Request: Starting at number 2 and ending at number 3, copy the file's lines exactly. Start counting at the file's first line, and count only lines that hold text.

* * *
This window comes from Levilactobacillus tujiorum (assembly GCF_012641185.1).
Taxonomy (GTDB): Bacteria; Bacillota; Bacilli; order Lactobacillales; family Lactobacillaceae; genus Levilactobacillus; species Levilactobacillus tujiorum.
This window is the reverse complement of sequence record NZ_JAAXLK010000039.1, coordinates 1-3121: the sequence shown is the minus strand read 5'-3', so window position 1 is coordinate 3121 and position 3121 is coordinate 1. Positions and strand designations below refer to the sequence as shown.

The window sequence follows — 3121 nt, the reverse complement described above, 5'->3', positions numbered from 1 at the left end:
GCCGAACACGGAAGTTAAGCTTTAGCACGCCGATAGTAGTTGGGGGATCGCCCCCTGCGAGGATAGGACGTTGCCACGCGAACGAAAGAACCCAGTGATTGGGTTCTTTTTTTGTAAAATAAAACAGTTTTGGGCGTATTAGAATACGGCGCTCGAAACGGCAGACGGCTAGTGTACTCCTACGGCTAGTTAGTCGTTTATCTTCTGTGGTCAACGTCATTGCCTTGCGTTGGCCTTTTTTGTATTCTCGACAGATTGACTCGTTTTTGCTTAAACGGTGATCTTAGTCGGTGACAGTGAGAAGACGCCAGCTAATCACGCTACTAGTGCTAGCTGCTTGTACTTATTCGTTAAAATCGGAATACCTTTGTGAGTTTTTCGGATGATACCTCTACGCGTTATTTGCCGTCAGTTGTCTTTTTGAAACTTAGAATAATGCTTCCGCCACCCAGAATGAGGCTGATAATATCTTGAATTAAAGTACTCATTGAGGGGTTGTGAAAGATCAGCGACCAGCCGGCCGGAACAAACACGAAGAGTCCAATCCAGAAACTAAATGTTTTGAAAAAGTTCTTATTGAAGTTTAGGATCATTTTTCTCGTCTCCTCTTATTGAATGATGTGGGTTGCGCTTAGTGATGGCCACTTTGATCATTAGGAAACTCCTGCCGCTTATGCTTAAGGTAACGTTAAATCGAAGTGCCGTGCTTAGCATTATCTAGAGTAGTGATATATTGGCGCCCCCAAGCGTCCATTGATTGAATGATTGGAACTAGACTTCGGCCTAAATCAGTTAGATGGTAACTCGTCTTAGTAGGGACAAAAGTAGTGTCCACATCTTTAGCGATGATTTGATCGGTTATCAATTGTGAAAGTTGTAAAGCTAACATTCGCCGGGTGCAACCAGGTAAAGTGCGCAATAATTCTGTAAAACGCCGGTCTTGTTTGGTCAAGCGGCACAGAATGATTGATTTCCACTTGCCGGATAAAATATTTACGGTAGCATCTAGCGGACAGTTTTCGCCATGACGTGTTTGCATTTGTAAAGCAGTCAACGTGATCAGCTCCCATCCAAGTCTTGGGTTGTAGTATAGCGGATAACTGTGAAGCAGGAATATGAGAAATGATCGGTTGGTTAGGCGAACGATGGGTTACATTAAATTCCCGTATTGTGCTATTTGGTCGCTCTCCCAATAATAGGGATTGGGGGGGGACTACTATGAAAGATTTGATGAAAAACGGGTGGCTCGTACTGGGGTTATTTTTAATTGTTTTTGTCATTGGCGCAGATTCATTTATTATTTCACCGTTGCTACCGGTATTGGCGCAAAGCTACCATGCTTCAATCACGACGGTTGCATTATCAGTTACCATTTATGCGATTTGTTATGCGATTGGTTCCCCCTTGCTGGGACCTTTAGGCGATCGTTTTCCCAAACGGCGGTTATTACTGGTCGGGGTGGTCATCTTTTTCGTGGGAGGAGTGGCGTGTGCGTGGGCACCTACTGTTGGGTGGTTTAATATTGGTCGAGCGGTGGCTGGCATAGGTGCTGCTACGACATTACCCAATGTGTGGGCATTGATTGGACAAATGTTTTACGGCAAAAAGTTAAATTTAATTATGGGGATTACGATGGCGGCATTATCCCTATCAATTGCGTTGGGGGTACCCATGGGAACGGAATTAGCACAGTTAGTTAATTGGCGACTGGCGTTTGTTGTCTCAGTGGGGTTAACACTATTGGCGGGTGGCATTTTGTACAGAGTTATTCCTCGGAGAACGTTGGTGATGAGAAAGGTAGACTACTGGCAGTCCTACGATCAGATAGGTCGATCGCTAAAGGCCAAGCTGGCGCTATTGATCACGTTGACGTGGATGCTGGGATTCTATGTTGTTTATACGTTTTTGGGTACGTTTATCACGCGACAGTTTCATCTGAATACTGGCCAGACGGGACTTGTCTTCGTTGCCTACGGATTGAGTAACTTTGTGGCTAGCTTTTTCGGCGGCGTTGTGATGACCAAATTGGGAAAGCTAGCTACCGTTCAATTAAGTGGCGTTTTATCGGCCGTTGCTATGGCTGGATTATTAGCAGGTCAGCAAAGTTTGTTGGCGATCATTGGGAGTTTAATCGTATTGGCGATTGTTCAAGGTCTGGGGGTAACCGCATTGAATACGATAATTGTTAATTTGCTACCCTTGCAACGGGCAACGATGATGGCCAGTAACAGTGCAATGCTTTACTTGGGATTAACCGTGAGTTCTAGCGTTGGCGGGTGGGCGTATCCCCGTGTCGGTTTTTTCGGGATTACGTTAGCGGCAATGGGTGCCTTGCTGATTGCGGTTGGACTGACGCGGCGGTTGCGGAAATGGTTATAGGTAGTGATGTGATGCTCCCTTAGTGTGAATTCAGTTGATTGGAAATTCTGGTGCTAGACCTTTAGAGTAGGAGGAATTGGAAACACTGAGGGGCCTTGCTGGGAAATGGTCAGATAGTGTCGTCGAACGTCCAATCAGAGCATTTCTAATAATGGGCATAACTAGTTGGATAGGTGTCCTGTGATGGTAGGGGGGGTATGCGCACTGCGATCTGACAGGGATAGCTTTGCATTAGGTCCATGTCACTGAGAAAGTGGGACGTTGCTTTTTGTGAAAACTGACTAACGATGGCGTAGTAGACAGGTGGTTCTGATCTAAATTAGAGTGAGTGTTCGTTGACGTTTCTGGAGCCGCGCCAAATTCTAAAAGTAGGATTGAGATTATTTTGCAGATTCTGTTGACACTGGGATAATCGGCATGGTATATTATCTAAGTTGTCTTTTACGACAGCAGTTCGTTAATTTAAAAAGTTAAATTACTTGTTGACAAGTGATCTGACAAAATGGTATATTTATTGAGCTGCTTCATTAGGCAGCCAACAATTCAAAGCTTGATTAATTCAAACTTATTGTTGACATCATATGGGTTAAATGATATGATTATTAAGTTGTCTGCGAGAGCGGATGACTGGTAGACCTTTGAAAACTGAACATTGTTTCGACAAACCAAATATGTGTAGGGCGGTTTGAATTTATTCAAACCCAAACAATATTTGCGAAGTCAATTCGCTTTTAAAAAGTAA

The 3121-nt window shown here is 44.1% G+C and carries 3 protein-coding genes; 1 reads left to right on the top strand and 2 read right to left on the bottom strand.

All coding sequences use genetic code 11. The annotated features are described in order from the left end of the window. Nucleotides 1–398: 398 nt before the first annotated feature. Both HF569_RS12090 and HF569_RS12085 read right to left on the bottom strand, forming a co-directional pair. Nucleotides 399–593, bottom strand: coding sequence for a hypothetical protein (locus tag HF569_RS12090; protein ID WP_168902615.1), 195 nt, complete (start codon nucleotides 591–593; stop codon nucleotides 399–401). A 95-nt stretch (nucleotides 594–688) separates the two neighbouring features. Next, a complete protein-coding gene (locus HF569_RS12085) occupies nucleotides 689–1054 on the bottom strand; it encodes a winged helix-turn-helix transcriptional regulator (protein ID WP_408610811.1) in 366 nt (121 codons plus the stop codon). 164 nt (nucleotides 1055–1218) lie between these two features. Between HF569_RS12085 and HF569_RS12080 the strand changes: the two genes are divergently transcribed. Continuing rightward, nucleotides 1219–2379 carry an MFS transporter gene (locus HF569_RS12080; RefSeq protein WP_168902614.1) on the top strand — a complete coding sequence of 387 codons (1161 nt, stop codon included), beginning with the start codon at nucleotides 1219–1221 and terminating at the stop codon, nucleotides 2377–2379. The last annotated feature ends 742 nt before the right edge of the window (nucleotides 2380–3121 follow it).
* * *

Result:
Taxonomy (GTDB): Bacteria; Bacillota; Bacilli; order Lactobacillales; family Lactobacillaceae; genus Levilactobacillus; species Levilactobacillus tujiorum.
This window is the reverse complement of sequence record NZ_JAAXLK010000039.1, coordinates 1-3121: the sequence shown is the minus strand read 5'-3', so window position 1 is coordinate 3121 and position 3121 is coordinate 1. Positions and strand designations below refer to the sequence as shown.